Written By Hannah Borenstein
The late 20th and early 21st century parents who attempt to micromanage their children’s lives are often referred to “helicopter parents.” More recently it seems as though couples are developing propellers to hover over their children even before they are born.
A woman undergoing a C Section. Photo Courtesy of Wikimedia Commons
Data Journalist Matt Stiles posted a birthday density chart on The Daily Viz in early May indicating which birthdays were the most and least common. The table showed that the least common birthdays fell directly around Christmas, Thanksgiving, and New Year’s, and the most common in the few months preceding the holidays.
The trends in the chart show somewhat of a deliberate attempt to conceive around the holiday months (October through January) and subsequently birth just before the major gift-giving periods (July – early October.)
There is a certain kind of connection established when you find out you share a birthday with someone. But as fewer and fewer birthdays are remaining unplanned surprises, the connection seems fabricated – or stronger between the parents of said people.
While these dated births of course allow for the maximum amount of attention on the child, eliminating any chance of being drowned out by holiday festivities, additional research focus suggests there may be other motivations.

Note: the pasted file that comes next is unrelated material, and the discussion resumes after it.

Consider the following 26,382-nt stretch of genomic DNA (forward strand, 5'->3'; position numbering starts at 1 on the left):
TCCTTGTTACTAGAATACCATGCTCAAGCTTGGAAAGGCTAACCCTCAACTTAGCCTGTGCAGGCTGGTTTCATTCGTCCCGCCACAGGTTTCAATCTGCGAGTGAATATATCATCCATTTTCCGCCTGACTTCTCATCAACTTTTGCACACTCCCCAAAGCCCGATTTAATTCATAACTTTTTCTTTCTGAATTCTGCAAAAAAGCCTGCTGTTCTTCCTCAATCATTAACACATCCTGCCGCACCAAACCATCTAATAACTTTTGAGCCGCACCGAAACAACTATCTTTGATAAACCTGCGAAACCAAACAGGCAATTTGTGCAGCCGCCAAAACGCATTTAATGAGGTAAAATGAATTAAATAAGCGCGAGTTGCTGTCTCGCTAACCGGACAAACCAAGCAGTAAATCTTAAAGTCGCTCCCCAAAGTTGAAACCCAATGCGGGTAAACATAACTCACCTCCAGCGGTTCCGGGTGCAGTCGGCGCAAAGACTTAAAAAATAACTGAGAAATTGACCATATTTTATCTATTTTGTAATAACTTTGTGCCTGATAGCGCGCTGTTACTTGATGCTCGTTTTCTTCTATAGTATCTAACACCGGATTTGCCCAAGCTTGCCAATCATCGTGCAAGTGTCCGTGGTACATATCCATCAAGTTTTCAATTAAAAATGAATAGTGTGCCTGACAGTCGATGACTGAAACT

The data, which was originally compiled by public policy professor Amitabh Chandra also had tracings of economic concerns. In a research essay he co-wrote with Stacy Dickert-Conlin entitled “Taxes and the Timing of Births” they discussed the annual tax savings associated with births prior to January 1st. They wrote, “We estimate that the proposed child tax credit in the Tax Relief Act of 1997 increases the probability of having the child in the last week of December rather than the 1st week of January by 26.9 percent.”
Thus, reasons for birthing in the fall, before January 1st may also be a decision derived of economic consciousness.
With all of the existing knowledge of reproduction and medical advancements people are able to control birthdates until the precise day. In 1965, when the U.S. cesarean section rate was first measured, it was 4.5 percent but by 2010, it was 32.8 percent as the procedure proved to be safer people began to take advantage of knowing birth dates ahead of time.
Regardless of the reasons, although a full-proof planned birthday may never be considered in the cards, the perceived randomness of astrology appears to be dwindling with time. Parents have the ability to influence their children’s entry into the world to the exact day, and they are taking advantage of it.